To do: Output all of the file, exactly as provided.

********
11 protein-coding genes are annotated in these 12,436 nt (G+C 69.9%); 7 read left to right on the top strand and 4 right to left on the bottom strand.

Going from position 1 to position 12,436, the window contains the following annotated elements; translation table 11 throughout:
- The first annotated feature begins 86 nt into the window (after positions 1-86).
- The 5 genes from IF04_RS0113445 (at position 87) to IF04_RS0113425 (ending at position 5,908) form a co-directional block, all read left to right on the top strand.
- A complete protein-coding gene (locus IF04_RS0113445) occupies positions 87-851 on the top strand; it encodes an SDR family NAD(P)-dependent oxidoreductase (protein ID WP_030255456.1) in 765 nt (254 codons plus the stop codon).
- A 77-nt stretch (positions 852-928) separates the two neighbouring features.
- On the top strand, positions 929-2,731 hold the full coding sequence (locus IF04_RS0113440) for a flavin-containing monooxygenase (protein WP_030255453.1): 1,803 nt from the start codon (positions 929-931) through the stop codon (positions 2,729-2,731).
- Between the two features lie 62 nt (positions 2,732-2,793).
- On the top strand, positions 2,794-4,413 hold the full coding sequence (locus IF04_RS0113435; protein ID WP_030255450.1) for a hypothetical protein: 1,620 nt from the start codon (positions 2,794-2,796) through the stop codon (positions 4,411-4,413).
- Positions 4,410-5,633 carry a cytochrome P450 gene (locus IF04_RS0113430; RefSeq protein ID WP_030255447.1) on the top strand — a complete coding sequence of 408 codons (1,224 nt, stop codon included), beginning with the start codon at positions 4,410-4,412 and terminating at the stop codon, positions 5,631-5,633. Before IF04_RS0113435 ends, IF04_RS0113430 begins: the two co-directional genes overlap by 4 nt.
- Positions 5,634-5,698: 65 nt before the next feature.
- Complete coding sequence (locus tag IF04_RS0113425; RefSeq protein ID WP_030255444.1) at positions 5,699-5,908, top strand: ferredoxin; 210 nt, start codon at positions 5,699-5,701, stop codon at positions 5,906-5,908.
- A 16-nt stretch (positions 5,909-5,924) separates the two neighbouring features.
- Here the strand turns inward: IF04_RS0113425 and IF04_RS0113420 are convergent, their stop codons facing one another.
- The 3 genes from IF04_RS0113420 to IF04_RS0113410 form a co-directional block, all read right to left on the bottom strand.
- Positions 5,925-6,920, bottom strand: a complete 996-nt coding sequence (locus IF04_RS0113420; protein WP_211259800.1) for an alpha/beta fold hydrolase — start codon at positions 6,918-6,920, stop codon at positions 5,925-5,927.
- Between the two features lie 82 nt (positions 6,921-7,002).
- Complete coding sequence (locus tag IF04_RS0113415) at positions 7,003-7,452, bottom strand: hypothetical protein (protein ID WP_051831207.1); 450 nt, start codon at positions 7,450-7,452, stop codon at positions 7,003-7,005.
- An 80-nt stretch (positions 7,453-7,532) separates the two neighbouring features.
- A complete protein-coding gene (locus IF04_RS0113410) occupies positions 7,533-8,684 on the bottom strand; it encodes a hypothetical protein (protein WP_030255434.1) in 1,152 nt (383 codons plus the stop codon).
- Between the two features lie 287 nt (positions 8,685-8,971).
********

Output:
11 protein-coding genes are annotated in these 12,436 nt (G+C 69.9%); 7 read left to right on the top strand and 4 right to left on the bottom strand.

Going from position 1 to position 12,436, the window contains the following annotated elements; translation table 11 throughout:
- The first annotated feature begins 86 nt into the window (after positions 1-86).
- The 5 genes from IF04_RS0113445 (at position 87) to IF04_RS0113425 (ending at position 5,908) form a co-directional block, all read left to right on the top strand.
- A complete protein-coding gene (locus IF04_RS0113445) occupies positions 87-851 on the top strand; it encodes an SDR family NAD(P)-dependent oxidoreductase (protein ID WP_030255456.1) in 765 nt (254 codons plus the stop codon).
- A 77-nt stretch (positions 852-928) separates the two neighbouring features.
- On the top strand, positions 929-2,731 hold the full coding sequence (locus IF04_RS0113440) for a flavin-containing monooxygenase (protein WP_030255453.1): 1,803 nt from the start codon (positions 929-931) through the stop codon (positions 2,729-2,731).
- Between the two features lie 62 nt (positions 2,732-2,793).
- On the top strand, positions 2,794-4,413 hold the full coding sequence (locus IF04_RS0113435; protein ID WP_030255450.1) for a hypothetical protein: 1,620 nt from the start codon (positions 2,794-2,796) through the stop codon (positions 4,411-4,413).
- Positions 4,410-5,633 carry a cytochrome P450 gene (locus IF04_RS0113430; RefSeq protein ID WP_030255447.1) on the top strand — a complete coding sequence of 408 codons (1,224 nt, stop codon included), beginning with the start codon at positions 4,410-4,412 and terminating at the stop codon, positions 5,631-5,633. Before IF04_RS0113435 ends, IF04_RS0113430 begins: the two co-directional genes overlap by 4 nt.
- Positions 5,634-5,698: 65 nt before the next feature.
- Complete coding sequence (locus tag IF04_RS0113425; RefSeq protein ID WP_030255444.1) at positions 5,699-5,908, top strand: ferredoxin; 210 nt, start codon at positions 5,699-5,701, stop codon at positions 5,906-5,908.
- A 16-nt stretch (positions 5,909-5,924) separates the two neighbouring features.
- Here the strand turns inward: IF04_RS0113425 and IF04_RS0113420 are convergent, their stop codons facing one another.
- The 3 genes from IF04_RS0113420 to IF04_RS0113410 form a co-directional block, all read right to left on the bottom strand.
- Positions 5,925-6,920, bottom strand: a complete 996-nt coding sequence (locus IF04_RS0113420; protein WP_211259800.1) for an alpha/beta fold hydrolase — start codon at positions 6,918-6,920, stop codon at positions 5,925-5,927.
- Between the two features lie 82 nt (positions 6,921-7,002).
- Complete coding sequence (locus tag IF04_RS0113415) at positions 7,003-7,452, bottom strand: hypothetical protein (protein ID WP_051831207.1); 450 nt, start codon at positions 7,450-7,452, stop codon at positions 7,003-7,005.
- An 80-nt stretch (positions 7,453-7,532) separates the two neighbouring features.
- A complete protein-coding gene (locus IF04_RS0113410) occupies positions 7,533-8,684 on the bottom strand; it encodes a hypothetical protein (protein WP_030255434.1) in 1,152 nt (383 codons plus the stop codon).
- Between the two features lie 287 nt (positions 8,685-8,971).